This piano has lasted a long time in the studio and also for some live gigs. It feels great, more like a piano and less like a plastic keyboard. I don't think the Yamaha P-60 feels like a $10,000 piano, but it definitely 'feels' better than the $500 piano that I grew up on learning the piano. Comparing this keyboard to other keyboards, it definitely feels better than any other keyboard in its price range. I typically use the MIDI out from this keyboard to trigger other samples, so I am not really concerned with the internal sounds.
one input jack
one pedal input
88 keys (a bit too heavy)
2 piano sounds, 2 electric pianos, harpsichord, vibraphone
35 lb (16 kg)
perfect, it suits everybody
the p60 has a very heavy feel to it, fans of piano keys will be very happy but it may be a bit too much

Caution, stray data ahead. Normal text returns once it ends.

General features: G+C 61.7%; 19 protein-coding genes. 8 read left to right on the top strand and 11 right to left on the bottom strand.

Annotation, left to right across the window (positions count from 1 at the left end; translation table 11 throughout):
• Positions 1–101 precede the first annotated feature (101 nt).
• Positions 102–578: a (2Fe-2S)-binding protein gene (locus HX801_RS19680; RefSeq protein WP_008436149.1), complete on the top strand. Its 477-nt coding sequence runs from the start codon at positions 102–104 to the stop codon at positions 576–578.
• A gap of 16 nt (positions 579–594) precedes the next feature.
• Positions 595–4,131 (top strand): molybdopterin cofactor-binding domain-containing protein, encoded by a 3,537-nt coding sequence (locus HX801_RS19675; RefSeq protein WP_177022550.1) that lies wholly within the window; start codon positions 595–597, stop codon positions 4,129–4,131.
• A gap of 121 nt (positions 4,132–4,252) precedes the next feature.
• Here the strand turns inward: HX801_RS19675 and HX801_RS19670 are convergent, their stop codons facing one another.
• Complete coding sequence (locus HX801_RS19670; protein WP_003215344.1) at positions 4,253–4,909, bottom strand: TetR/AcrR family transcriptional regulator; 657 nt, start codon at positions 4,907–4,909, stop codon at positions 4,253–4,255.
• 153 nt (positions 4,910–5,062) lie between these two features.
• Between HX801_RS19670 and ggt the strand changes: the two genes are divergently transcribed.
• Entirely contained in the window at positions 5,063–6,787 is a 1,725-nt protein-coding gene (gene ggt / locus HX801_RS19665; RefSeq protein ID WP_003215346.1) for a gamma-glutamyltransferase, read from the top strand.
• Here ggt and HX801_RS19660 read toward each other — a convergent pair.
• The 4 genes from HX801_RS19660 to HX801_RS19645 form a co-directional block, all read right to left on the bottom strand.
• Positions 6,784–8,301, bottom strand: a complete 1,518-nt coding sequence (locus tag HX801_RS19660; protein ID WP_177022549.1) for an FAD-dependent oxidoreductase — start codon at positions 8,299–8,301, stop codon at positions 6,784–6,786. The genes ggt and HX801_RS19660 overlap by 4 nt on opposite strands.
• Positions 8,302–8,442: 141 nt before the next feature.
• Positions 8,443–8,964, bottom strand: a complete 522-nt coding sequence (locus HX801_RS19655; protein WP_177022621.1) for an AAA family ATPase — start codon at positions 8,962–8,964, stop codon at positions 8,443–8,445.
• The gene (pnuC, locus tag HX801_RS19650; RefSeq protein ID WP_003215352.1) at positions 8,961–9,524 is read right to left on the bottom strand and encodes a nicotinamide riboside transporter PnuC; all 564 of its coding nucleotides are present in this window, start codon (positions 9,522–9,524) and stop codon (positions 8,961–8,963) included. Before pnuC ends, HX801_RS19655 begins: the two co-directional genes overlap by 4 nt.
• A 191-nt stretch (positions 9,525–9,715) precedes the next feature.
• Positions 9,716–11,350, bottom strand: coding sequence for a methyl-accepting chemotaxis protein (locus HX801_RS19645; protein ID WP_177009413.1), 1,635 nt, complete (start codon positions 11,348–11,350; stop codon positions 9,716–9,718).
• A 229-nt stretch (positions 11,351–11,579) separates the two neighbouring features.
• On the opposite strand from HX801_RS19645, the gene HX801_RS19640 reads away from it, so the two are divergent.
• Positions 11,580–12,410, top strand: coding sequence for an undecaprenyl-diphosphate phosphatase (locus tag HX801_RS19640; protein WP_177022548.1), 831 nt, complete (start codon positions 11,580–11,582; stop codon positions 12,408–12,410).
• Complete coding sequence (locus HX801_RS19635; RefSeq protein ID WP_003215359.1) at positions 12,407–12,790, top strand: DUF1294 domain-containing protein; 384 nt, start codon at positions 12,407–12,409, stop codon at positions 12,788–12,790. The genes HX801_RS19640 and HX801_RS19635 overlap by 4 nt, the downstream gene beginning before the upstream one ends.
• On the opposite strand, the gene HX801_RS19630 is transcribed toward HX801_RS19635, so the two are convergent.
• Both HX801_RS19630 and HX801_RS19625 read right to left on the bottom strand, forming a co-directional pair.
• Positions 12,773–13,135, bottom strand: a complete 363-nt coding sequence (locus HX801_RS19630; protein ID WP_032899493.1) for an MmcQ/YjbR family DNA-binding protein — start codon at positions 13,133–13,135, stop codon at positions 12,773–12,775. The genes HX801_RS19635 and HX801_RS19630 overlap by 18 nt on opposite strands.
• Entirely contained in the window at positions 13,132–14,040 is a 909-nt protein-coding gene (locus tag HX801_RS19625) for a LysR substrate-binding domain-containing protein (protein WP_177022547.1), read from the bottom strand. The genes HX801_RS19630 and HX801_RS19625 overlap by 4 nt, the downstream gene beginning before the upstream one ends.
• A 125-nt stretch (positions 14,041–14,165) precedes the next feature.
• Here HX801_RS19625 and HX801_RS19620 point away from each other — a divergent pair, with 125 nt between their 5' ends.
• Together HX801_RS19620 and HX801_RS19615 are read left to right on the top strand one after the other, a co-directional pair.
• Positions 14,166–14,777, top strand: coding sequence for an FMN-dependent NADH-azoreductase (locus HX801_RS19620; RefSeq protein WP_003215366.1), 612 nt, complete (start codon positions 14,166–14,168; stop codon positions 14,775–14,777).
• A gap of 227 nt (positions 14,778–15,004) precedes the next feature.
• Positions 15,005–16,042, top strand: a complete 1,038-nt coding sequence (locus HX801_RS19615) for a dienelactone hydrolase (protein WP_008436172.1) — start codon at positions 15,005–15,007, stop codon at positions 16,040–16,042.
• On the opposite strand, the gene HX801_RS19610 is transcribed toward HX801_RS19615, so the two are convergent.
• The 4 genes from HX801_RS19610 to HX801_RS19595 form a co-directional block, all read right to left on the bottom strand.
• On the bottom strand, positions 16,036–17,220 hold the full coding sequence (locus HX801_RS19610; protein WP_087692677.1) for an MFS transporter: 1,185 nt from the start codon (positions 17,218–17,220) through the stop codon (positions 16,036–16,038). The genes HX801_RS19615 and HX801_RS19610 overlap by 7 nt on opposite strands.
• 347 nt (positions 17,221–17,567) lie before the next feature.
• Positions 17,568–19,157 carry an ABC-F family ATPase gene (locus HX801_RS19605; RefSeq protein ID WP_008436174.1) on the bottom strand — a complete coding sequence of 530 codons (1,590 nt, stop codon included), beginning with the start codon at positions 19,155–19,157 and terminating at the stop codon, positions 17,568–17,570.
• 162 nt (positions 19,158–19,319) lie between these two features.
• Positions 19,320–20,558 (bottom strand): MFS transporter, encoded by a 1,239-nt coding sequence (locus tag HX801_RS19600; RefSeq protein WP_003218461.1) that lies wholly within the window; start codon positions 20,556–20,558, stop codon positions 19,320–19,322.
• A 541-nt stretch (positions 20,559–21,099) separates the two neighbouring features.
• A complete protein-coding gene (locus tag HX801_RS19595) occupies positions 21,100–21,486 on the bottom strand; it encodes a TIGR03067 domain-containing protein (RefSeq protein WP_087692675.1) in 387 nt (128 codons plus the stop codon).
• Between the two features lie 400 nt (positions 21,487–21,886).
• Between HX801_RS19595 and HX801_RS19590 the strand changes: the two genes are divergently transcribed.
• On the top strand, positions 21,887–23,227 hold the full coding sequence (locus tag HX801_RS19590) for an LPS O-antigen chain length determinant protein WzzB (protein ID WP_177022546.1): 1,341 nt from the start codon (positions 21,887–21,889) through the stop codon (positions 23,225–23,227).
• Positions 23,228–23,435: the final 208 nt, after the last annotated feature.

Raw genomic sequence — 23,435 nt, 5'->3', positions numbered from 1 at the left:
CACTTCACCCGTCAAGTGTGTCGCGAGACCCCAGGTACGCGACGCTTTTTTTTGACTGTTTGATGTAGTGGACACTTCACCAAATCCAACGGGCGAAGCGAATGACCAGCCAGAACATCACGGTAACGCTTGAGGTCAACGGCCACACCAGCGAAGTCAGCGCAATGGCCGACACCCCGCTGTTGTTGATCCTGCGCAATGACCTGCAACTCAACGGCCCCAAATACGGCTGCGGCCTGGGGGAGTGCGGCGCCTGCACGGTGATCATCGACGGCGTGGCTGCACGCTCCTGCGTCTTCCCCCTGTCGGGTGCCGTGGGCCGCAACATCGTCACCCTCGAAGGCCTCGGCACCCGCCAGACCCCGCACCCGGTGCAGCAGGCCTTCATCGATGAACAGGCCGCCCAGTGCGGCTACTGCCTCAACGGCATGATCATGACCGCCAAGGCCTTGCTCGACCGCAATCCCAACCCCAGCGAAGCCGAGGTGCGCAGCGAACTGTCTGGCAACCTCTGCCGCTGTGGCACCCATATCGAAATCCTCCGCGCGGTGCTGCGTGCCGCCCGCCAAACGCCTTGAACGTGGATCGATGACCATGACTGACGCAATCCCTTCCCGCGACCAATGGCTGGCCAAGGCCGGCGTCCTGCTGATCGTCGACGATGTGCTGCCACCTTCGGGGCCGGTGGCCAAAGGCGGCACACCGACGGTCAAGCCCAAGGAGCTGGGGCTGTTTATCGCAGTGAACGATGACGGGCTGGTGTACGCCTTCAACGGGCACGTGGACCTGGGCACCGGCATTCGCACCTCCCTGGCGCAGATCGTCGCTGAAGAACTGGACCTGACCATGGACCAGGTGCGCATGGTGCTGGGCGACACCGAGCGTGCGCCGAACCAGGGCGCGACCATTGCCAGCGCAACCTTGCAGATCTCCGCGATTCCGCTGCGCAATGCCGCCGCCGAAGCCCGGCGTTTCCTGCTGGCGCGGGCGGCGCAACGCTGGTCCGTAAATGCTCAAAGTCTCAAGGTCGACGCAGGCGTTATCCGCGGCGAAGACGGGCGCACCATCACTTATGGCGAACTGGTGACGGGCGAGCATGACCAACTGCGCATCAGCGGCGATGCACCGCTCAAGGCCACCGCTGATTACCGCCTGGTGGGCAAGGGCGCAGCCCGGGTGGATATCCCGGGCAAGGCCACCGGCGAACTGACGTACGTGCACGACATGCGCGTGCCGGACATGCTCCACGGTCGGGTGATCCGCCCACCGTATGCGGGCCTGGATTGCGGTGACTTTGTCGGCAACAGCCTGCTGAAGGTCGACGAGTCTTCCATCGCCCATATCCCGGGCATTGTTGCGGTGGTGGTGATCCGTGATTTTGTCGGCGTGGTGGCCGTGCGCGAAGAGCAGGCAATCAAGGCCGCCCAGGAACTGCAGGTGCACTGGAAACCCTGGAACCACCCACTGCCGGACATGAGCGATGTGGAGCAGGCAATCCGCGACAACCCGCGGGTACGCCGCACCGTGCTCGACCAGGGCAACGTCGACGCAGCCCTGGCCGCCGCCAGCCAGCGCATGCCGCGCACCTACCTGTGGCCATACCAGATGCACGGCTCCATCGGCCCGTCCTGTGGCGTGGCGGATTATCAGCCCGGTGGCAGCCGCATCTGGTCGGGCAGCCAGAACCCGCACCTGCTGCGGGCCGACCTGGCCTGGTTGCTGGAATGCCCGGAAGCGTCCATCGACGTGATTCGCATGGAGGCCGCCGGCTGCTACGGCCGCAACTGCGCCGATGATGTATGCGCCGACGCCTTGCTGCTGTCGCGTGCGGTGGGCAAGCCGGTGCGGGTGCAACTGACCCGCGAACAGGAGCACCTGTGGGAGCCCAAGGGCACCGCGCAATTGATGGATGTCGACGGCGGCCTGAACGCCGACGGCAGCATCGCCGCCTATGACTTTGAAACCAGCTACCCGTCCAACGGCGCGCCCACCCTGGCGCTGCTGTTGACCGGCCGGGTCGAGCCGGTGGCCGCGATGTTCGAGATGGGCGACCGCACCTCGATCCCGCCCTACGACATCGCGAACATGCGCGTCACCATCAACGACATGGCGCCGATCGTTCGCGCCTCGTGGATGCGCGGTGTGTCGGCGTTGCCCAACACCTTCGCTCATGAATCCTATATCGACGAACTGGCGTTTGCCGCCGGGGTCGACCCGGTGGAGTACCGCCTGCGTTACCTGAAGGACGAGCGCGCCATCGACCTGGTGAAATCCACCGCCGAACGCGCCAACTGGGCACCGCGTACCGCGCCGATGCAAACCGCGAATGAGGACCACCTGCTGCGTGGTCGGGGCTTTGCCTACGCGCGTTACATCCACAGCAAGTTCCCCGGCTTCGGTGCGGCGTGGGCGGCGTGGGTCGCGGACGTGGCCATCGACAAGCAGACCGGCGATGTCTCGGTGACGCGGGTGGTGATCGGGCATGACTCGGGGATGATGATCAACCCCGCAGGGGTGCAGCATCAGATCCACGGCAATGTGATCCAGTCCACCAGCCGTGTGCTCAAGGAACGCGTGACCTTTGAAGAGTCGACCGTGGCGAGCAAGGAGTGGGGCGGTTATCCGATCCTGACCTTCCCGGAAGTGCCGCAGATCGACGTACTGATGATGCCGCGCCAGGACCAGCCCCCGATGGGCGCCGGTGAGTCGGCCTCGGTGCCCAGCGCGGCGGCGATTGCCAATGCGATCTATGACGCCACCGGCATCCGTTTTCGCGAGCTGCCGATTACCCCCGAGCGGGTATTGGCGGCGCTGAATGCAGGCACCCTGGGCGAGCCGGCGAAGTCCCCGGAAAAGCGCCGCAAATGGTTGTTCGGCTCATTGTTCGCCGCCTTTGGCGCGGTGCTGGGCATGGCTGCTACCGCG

I was able to understand everything by myself, without the manual, except how to transpose
as far as I'm concerned, I only use the piano sound and it's sublime
yamaha remains, without a doubt, the brand that makes the best piano sound
because after using korg , roland , casio privia it's easy to see that the piano sound isn't as good
I say: bravo yamaha
using 2 piano sounds in dual mode we get a darn good Cuban piano sound
in terms of sound it's the best
it's an excellent piano to have it fixed in one place
genre master keyboard, or to have it at home
but its defect is that it is too heavy: 35lb (16kg), which makes it not very mobile to take it to rehearsals and events
you've been warned: it's a very good product for a fix installation without intending not move it
on the other hand, if you have to move it around, I recommend the p85 or 95. yamaha is the best in pianos